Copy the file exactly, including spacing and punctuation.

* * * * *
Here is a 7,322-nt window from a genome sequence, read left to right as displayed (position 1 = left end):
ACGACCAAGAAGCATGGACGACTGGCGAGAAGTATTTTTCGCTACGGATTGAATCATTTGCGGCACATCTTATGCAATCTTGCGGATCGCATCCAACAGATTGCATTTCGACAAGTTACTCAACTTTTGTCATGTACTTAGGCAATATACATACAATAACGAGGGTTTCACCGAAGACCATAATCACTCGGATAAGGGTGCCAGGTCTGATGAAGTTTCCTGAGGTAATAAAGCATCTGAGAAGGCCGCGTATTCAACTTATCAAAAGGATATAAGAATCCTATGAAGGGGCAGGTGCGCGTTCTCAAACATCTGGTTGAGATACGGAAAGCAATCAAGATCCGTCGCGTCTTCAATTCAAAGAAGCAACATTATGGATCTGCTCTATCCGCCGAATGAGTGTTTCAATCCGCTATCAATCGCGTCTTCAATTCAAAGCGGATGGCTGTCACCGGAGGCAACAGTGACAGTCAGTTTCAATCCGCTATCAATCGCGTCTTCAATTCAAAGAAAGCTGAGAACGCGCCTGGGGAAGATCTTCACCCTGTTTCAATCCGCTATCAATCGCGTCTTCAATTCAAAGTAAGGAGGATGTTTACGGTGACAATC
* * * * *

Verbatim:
Here is a 7,322-nt window from a genome sequence, read left to right as displayed (position 1 = left end):
ACGACCAAGAAGCATGGACGACTGGCGAGAAGTATTTTTCGCTACGGATTGAATCATTTGCGGCACATCTTATGCAATCTTGCGGATCGCATCCAACAGATTGCATTTCGACAAGTTACTCAACTTTTGTCATGTACTTAGGCAATATACATACAATAACGAGGGTTTCACCGAAGACCATAATCACTCGGATAAGGGTGCCAGGTCTGATGAAGTTTCCTGAGGTAATAAAGCATCTGAGAAGGCCGCGTATTCAACTTATCAAAAGGATATAAGAATCCTATGAAGGGGCAGGTGCGCGTTCTCAAACATCTGGTTGAGATACGGAAAGCAATCAAGATCCGTCGCGTCTTCAATTCAAAGAAGCAACATTATGGATCTGCTCTATCCGCCGAATGAGTGTTTCAATCCGCTATCAATCGCGTCTTCAATTCAAAGCGGATGGCTGTCACCGGAGGCAACAGTGACAGTCAGTTTCAATCCGCTATCAATCGCGTCTTCAATTCAAAGAAAGCTGAGAACGCGCCTGGGGAAGATCTTCACCCTGTTTCAATCCGCTATCAATCGCGTCTTCAATTCAAAGTAAGGAGGATGTTTACGGTGACAATC